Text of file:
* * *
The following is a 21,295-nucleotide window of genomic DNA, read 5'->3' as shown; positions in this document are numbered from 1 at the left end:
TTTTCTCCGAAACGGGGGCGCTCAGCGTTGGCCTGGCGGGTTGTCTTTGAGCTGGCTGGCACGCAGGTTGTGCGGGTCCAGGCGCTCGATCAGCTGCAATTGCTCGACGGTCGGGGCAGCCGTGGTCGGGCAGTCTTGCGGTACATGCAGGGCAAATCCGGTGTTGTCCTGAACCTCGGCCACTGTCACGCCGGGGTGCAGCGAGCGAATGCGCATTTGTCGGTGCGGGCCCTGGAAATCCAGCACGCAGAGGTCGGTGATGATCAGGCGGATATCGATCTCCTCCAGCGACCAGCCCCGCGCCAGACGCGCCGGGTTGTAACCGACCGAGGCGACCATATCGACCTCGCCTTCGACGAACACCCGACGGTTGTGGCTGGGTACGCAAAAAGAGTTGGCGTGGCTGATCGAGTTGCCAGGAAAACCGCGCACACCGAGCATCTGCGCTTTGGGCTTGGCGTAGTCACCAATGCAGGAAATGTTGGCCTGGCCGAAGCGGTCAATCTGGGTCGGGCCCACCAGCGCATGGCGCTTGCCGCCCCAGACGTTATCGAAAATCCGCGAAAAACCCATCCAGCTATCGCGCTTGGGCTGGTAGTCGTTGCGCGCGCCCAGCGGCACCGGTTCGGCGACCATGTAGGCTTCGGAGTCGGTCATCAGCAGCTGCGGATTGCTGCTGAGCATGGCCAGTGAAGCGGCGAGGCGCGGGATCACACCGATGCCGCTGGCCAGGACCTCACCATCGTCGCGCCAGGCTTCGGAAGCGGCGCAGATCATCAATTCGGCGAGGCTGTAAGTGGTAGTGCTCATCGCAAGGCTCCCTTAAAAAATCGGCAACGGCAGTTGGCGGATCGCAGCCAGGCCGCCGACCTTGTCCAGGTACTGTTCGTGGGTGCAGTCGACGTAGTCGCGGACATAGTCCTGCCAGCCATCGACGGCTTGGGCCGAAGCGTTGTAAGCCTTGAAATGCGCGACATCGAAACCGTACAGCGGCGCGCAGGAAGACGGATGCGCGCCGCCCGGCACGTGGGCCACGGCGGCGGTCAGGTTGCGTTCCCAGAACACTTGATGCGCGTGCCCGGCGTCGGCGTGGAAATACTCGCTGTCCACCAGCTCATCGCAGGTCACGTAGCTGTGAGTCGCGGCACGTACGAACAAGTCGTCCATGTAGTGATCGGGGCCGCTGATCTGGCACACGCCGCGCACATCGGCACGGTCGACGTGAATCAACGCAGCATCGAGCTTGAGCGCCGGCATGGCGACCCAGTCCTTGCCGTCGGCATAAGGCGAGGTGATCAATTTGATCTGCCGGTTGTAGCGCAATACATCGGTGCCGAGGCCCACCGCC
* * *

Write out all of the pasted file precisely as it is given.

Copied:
The following is a 21,295-nucleotide window of genomic DNA, read 5'->3' as shown; positions in this document are numbered from 1 at the left end:
TTTTCTCCGAAACGGGGGCGCTCAGCGTTGGCCTGGCGGGTTGTCTTTGAGCTGGCTGGCACGCAGGTTGTGCGGGTCCAGGCGCTCGATCAGCTGCAATTGCTCGACGGTCGGGGCAGCCGTGGTCGGGCAGTCTTGCGGTACATGCAGGGCAAATCCGGTGTTGTCCTGAACCTCGGCCACTGTCACGCCGGGGTGCAGCGAGCGAATGCGCATTTGTCGGTGCGGGCCCTGGAAATCCAGCACGCAGAGGTCGGTGATGATCAGGCGGATATCGATCTCCTCCAGCGACCAGCCCCGCGCCAGACGCGCCGGGTTGTAACCGACCGAGGCGACCATATCGACCTCGCCTTCGACGAACACCCGACGGTTGTGGCTGGGTACGCAAAAAGAGTTGGCGTGGCTGATCGAGTTGCCAGGAAAACCGCGCACACCGAGCATCTGCGCTTTGGGCTTGGCGTAGTCACCAATGCAGGAAATGTTGGCCTGGCCGAAGCGGTCAATCTGGGTCGGGCCCACCAGCGCATGGCGCTTGCCGCCCCAGACGTTATCGAAAATCCGCGAAAAACCCATCCAGCTATCGCGCTTGGGCTGGTAGTCGTTGCGCGCGCCCAGCGGCACCGGTTCGGCGACCATGTAGGCTTCGGAGTCGGTCATCAGCAGCTGCGGATTGCTGCTGAGCATGGCCAGTGAAGCGGCGAGGCGCGGGATCACACCGATGCCGCTGGCCAGGACCTCACCATCGTCGCGCCAGGCTTCGGAAGCGGCGCAGATCATCAATTCGGCGAGGCTGTAAGTGGTAGTGCTCATCGCAAGGCTCCCTTAAAAAATCGGCAACGGCAGTTGGCGGATCGCAGCCAGGCCGCCGACCTTGTCCAGGTACTGTTCGTGGGTGCAGTCGACGTAGTCGCGGACATAGTCCTGCCAGCCATCGACGGCTTGGGCCGAAGCGTTGTAAGCCTTGAAATGCGCGACATCGAAACCGTACAGCGGCGCGCAGGAAGACGGATGCGCGCCGCCCGGCACGTGGGCCACGGCGGCGGTCAGGTTGCGTTCCCAGAACACTTGATGCGCGTGCCCGGCGTCGGCGTGGAAATACTCGCTGTCCACCAGCTCATCGCAGGTCACGTAGCTGTGAGTCGCGGCACGTACGAACAAGTCGTCCATGTAGTGATCGGGGCCGCTGATCTGGCACACGCCGCGCACATCGGCACGGTCGACGTGAATCAACGCAGCATCGAGCTTGAGCGCCGGCATGGCGACCCAGTCCTTGCCGTCGGCATAAGGCGAGGTGATCAATTTGATCTGCCGGTTGTAGCGCAATACATCGGTGCCGAGGCCCACCGCC